i'd agree with this completely on a moral stand point. i was just wondering if anyone with a legal background could tell me if this is not the norm for civil cases involving things not as emotive as rape. i.e. if i was drunk and put myself in a "vulnerable position" as you put it with regard something as property/product liability or a personal injury would my drunkeness putting me in a vulnerable position not be counted as contributory negligence?
i know it's not even close to the same thing seeing as her drunkeness had no influence on the mans decision to rape her ( and presuming it wasn't a case of disputed consent/inability to remember consent) that attacker made an active decision to break the law where as she did no wrong.
my question was more with regards to how this was being treated as a civil compensation case rather than a criminal ase so was simply wondering about the wider influence of contributory negligence.

overthemill Tue 12-Aug-08 14:51:05

whats the other thread?

Mamazon Tue 12-Aug-08 14:59:01

OMG Beanie. i cannot believe a woman would go on air saying something so ridiculous.

maybe the 90 year old granny who gets raped and beaten was askig for it too. she should have had trainers on not slippers...and that cardi was dead provocative.

It still astounds me that in todays day and age there are still people who do not understand that Rape has very little to do with sexual attraction and more about power and dominance.

PinkPussyCat Tue 12-Aug-08 14:59:49

I can't find it either... Any chance of a link VeronicaMars?

cheesesarnie Tue 12-Aug-08 15:00:25

shock disgusting.and wrong!

TwoIfBySea Tue 12-Aug-08 18:23:55

Rape is entirely on the hands of the rapist in terms of "guilt." Entirely. The victim is just that.

I worry when I see how drunk some girls are getting though, no because they are then "asking for it" which is an abhorrent idea if ever I heard one. These rapists are looking for any excuse, if they see someone who is obviously unable to know what is going on then they will take that opportunity. Whatever happened to looking out for each other on a night out?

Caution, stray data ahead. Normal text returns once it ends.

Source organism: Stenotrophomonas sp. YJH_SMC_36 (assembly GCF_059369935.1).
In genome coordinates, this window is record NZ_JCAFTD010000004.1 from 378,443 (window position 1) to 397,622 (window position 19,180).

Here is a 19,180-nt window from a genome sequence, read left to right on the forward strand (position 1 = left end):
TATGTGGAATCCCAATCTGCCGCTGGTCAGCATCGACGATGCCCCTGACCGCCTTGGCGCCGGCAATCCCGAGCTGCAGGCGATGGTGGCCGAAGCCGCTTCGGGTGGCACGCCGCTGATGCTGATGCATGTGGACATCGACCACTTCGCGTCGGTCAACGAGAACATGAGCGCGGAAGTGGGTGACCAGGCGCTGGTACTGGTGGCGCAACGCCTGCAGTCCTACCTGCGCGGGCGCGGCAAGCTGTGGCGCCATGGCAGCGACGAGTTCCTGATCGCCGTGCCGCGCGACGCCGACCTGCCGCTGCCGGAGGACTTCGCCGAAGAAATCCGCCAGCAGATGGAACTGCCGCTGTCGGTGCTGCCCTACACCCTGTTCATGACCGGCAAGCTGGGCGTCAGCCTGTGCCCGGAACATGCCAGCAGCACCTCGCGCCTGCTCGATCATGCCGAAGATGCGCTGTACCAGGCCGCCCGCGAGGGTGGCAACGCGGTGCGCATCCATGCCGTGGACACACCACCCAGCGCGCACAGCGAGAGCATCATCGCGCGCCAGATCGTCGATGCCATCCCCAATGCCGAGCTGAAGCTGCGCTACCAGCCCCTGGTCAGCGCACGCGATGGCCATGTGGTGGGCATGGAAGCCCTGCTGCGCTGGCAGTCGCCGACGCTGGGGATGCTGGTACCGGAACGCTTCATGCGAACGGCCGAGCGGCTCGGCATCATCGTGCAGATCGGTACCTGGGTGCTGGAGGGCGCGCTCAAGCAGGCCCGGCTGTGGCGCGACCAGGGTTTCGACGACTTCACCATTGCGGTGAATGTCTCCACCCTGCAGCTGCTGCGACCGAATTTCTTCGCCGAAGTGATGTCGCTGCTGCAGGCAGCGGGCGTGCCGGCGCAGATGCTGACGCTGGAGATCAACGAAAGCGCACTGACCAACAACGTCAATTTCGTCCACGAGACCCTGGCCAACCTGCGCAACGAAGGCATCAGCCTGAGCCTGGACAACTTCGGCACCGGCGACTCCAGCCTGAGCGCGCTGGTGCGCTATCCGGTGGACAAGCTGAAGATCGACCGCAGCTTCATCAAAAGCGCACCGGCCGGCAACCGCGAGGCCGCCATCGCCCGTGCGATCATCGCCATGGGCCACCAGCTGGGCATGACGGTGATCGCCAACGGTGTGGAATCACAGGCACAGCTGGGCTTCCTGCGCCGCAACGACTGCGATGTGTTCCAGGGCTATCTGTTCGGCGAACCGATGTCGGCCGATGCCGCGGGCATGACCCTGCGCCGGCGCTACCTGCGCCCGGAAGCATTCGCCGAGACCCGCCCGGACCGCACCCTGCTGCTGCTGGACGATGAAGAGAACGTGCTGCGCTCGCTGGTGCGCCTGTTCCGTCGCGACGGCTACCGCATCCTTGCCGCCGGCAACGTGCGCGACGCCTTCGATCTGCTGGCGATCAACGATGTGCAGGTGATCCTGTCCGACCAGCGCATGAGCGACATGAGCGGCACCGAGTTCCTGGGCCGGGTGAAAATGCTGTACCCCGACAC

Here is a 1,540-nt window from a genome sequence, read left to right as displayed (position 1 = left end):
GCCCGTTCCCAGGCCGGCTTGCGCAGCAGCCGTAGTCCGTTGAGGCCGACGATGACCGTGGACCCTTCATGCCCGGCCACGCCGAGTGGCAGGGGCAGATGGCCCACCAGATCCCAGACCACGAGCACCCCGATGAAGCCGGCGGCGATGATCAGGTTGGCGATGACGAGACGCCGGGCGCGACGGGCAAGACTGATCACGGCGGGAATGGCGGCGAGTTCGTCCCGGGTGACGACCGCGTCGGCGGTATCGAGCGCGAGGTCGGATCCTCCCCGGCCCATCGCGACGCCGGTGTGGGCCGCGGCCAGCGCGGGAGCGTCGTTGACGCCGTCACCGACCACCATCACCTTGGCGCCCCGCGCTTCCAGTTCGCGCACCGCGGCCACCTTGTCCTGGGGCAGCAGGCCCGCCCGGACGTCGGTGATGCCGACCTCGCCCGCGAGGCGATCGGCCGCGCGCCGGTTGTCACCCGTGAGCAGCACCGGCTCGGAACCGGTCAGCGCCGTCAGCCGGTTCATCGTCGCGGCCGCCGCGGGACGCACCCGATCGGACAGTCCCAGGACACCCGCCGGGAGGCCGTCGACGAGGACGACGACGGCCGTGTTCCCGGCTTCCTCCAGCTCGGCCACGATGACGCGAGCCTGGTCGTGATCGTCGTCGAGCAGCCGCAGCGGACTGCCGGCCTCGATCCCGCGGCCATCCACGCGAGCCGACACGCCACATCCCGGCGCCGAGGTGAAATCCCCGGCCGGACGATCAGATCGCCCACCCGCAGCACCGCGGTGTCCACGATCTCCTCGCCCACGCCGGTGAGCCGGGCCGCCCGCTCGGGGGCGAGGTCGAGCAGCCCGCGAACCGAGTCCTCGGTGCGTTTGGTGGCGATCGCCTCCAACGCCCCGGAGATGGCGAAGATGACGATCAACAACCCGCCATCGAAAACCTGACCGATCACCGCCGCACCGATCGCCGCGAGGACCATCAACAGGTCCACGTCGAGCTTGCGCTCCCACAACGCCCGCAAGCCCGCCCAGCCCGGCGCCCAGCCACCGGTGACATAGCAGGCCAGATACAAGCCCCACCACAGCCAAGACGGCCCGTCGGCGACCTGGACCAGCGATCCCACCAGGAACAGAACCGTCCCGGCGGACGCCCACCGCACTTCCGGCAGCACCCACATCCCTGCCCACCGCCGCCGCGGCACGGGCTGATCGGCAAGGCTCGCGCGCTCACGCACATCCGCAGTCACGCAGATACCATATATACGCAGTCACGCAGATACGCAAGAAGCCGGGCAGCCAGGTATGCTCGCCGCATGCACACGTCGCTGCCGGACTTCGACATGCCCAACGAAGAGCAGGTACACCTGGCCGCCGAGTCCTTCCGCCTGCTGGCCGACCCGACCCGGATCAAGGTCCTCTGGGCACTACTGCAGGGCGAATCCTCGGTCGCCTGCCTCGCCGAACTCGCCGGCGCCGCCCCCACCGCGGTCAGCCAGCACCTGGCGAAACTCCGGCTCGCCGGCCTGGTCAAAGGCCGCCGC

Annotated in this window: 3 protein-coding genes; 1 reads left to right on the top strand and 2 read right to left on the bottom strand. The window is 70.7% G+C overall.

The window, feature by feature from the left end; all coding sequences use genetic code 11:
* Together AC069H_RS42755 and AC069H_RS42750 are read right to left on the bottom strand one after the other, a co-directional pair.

I am so glad I am not 10-15 years younger. I am also so glad I don't have a daughter although it works both ways (male rape I mean.)

I had a schoolfriend who was raped. I saw what happened to her. I know what I think should happen to rapists but for your own sake you should take responsibility for your own safety when out boozing.

Now you can flame me for daring to have a different opinion.

VeronicaMars Tue 12-Aug-08 19:44:24

The thread I'm talking about is not related to this news story, sorry for confusion.I have no idea how to link (must learn) but if you search messages under my name you'll see it. It was a thread on 13th July (near the bottom). The title was just about women drinking partially to blame for attacks. It was not specifically about anyone it was one of those 'discuss' threads'. Raised a lot of valid issues.
I have a friend who works for the Rape Crisis Centre and a lot of her calls are from people who were raped months even years before but never reported it and are still having serious issues with it. £11,000? Not a lot when you think that person will probably think about their attack a certain amount of times a day, it will always be there with them.
It's worrying when your parents tell you how different it was in their day. Whta the hell will it be like when my 2.5 yo daughter is 16. I dread to think.

spicemonster Tue 12-Aug-08 20:13:12

mayorquimby - I haven't got a legal background but I did hear the woman's lawyer being interviewed this morning and she said that drunkenness is sometimes used as a contributing factor in things like fights but never in situations where someone's been mugged for example. She also argued that it was sexual discrimination for them to cut compensation in this instance, given the fact that 4/5ths of rape victims are women.

I hope the other women who have had their compensation cut come forward and demand the rest of it. What makes me really, really angry is that it was only when the BBC and the Guardian got hold of this story that the CICA decided to put out a statement saying that this wasn't their policy. angry